In vivo fluorescence imaging of E-selectin: quantitative detection of endothelial activation in a mouse model of arthritis.
Gompels LL., Madden L., Lim NH., Inglis JJ., McConnell E., Vincent TL., Haskard DO., Paleolog EM.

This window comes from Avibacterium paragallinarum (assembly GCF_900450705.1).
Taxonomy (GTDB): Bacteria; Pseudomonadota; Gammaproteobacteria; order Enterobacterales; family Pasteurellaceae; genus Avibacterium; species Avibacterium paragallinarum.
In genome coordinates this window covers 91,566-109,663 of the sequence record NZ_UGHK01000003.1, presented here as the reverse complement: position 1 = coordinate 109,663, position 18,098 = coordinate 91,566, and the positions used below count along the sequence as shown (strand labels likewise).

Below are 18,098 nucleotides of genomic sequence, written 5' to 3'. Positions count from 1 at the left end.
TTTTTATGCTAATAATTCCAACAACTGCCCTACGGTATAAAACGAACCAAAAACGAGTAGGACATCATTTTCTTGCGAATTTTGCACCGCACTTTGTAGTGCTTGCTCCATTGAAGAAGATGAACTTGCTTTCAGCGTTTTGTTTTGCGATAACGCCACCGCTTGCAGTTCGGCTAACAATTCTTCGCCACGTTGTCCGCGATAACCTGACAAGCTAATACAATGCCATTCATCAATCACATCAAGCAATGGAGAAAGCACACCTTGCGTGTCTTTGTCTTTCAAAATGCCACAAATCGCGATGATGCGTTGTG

OBJECTIVE: In vivo optical imaging can delineate at the macroscopic level processes that are occurring at the cellular and molecular levels. E-selectin, a leukocyte adhesion molecule expressed on endothelium, is induced by tumor necrosis factor α (TNFα) and other cytokines involved in the pathogenesis of rheumatoid arthritis (RA). Collagen-induced arthritis (CIA) in mice is widely used to study the disease mechanisms and identify new treatments for RA. The purpose of this study was to demonstrate E-selectin-targeted fluorescence imaging in vivo in a mouse model of paw edema generated by local injection of TNFα as well as in mice with CIA. METHODS: Animals with either CIA or TNFα-induced paw edema were injected with anti-E-selectin or control antibodies labeled with a DyLight 750-nm near-infrared (NIR) probe. In vivo imaging studies were undertaken using an NIR optical imaging system, and images were coregistered with plain radiographic images. RESULTS: The mean fluorescence intensity measured over the time-course of TNFα-induced edema demonstrated a 1.97-fold increase (P<0.001) in signal in inflamed paws at 8 hours following injection of anti-E-selectin antibody, as compared to that in the isotype control. In the CIA model, a 2.34-fold increase in E-selectin-targeted signal was demonstrated (P<0.01). Furthermore, significant E-selectin-targeted signal was observed in the paws of animals immunized with collagen that did not display overt signs of arthritis. CONCLUSION: E-selectin-targeted fluorescence in vivo imaging is a quantifiable method of detecting endothelial activation in arthritis and can potentially be applied to the quantification of disease and the investigation of the effects of new therapies. Importantly, this approach may also be useful for the detection of subclinical disease in RA.